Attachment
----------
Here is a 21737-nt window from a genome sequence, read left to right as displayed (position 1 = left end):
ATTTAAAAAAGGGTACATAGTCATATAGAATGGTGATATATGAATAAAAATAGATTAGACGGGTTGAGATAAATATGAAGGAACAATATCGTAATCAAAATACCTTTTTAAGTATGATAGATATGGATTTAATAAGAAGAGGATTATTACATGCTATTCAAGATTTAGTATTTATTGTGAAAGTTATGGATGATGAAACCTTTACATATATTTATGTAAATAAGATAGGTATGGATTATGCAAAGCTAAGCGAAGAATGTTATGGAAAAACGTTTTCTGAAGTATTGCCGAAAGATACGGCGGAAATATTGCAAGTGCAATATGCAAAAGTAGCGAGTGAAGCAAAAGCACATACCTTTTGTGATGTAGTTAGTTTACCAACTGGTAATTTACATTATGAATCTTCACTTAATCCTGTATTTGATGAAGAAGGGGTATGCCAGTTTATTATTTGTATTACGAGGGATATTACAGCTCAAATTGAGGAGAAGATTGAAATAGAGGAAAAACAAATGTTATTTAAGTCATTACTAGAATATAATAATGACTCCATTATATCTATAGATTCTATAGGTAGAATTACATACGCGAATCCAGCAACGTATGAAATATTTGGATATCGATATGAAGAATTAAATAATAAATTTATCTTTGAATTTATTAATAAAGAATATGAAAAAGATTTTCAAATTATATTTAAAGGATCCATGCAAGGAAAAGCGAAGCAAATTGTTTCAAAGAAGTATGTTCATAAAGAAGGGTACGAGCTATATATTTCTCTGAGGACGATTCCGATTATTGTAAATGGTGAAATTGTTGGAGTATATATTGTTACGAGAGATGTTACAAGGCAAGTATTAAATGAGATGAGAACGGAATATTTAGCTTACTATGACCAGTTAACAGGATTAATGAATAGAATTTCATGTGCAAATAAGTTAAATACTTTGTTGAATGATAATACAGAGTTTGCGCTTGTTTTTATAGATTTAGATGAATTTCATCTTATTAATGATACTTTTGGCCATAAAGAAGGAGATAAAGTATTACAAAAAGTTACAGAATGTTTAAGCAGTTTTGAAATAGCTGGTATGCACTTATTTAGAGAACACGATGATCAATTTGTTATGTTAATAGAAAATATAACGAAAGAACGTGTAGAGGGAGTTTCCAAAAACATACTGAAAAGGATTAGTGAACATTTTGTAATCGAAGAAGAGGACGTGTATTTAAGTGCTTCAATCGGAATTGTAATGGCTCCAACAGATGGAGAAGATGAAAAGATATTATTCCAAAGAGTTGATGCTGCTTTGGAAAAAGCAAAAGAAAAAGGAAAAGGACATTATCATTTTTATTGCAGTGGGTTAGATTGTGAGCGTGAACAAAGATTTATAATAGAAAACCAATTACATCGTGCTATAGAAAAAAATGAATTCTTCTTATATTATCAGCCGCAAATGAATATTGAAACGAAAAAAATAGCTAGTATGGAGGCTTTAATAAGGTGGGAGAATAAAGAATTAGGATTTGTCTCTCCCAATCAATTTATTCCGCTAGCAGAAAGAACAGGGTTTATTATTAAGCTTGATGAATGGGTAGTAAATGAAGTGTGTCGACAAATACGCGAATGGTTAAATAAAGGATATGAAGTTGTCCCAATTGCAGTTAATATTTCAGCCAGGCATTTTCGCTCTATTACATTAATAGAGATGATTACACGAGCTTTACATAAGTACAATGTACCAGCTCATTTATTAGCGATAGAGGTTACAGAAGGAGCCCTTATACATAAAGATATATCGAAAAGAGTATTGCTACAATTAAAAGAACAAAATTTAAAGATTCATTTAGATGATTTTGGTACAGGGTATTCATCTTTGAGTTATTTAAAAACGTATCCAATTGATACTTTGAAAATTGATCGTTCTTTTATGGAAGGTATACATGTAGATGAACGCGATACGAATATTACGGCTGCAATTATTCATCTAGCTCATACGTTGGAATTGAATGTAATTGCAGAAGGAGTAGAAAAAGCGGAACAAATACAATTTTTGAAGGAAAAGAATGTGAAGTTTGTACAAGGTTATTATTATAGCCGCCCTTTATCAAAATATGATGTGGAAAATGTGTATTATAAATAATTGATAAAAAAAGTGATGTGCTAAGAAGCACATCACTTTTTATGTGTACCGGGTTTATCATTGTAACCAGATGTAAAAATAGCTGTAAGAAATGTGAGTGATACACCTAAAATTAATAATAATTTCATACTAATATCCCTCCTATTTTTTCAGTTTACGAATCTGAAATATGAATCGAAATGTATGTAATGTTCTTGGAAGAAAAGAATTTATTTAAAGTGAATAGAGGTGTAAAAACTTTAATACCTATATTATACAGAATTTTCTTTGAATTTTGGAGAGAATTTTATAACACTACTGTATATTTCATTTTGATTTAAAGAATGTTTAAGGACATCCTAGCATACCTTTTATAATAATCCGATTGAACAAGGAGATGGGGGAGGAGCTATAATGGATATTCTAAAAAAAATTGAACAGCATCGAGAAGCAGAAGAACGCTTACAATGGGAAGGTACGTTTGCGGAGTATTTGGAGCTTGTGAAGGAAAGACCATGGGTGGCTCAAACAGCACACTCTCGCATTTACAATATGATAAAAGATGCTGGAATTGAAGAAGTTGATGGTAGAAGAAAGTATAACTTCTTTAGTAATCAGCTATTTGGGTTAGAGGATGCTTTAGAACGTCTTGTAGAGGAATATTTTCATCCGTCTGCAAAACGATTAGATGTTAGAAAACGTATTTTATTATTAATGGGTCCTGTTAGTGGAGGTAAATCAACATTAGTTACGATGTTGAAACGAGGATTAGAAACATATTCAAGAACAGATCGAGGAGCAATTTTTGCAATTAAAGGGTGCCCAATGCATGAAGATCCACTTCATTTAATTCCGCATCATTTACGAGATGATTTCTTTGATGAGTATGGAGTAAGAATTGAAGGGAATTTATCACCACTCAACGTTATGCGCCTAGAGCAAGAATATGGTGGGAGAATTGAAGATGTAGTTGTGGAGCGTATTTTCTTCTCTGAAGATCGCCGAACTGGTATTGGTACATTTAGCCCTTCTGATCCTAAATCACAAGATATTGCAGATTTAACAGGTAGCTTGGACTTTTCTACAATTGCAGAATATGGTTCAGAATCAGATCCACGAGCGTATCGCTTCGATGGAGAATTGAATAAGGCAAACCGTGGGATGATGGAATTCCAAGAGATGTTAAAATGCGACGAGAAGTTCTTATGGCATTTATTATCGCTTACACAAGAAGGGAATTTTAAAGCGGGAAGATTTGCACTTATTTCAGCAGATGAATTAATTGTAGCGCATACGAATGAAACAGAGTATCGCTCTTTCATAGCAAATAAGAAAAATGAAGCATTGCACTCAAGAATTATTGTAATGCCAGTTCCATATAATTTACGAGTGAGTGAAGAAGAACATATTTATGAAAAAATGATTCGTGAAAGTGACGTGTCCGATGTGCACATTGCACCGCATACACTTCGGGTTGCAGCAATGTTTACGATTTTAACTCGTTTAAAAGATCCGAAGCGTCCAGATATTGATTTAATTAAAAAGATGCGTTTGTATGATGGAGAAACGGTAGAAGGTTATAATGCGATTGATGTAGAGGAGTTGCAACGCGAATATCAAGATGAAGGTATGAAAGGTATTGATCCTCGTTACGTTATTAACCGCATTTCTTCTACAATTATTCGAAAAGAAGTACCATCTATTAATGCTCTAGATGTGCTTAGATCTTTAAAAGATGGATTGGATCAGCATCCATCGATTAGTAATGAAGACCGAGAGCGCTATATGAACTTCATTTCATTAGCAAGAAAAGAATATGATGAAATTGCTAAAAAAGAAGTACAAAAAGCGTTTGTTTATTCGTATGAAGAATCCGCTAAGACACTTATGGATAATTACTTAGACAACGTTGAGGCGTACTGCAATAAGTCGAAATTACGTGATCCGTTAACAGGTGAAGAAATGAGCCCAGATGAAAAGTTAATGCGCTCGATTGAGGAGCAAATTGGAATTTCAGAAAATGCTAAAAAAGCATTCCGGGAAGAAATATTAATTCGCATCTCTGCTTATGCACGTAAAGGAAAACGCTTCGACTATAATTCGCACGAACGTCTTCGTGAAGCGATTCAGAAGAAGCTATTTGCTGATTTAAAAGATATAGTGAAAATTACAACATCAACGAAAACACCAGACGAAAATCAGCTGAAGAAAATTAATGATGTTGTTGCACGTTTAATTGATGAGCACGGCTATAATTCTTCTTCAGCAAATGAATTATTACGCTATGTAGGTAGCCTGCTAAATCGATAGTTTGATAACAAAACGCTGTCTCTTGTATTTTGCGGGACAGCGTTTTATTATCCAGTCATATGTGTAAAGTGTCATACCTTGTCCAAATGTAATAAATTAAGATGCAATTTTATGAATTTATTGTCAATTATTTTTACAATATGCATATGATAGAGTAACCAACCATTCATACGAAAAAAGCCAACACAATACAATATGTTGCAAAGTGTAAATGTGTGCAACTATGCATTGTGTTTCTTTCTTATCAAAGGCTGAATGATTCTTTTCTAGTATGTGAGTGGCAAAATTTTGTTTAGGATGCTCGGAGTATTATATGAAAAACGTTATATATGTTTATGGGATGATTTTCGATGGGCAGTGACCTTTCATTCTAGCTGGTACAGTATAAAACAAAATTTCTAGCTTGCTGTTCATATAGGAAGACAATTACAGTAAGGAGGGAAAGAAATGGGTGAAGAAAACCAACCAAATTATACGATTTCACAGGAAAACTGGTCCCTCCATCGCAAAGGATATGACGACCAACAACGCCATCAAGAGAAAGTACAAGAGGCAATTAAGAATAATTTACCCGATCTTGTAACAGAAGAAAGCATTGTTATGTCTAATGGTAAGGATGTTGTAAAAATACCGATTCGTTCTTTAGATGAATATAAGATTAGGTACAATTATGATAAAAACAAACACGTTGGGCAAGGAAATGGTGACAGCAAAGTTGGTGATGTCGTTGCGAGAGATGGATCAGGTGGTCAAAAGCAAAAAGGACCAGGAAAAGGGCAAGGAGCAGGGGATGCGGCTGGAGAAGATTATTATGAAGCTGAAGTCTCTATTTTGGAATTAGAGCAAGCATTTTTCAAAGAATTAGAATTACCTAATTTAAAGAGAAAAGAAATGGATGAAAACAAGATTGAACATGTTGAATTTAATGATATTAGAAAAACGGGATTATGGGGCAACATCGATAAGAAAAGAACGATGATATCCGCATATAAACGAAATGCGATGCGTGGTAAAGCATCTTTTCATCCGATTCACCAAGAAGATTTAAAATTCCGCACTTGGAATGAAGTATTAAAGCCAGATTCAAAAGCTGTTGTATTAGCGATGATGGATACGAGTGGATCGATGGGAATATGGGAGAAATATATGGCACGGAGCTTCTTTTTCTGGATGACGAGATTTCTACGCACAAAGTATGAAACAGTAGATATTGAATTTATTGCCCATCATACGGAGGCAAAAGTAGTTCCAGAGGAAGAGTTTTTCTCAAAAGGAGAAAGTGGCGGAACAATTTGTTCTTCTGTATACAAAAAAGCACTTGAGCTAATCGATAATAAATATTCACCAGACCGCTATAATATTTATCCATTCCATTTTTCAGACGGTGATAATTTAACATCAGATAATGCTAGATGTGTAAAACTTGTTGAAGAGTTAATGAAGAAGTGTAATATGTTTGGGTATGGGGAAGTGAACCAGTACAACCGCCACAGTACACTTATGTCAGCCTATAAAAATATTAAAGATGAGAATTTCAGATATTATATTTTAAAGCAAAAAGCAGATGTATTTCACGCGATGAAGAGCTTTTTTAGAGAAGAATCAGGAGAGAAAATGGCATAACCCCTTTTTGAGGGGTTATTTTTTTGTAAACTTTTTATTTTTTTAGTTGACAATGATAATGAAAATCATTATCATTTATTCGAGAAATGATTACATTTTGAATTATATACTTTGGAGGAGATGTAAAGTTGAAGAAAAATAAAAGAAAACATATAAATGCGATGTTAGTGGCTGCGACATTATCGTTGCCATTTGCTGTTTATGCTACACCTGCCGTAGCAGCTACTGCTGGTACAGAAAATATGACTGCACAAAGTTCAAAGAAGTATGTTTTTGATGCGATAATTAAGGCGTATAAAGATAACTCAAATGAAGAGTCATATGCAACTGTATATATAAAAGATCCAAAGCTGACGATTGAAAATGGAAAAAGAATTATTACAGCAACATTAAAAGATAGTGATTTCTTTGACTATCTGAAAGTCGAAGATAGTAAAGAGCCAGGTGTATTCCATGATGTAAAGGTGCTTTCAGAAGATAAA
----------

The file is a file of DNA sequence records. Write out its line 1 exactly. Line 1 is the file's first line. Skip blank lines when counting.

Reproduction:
Here is a 21737-nt window from a genome sequence, read left to right as displayed (position 1 = left end):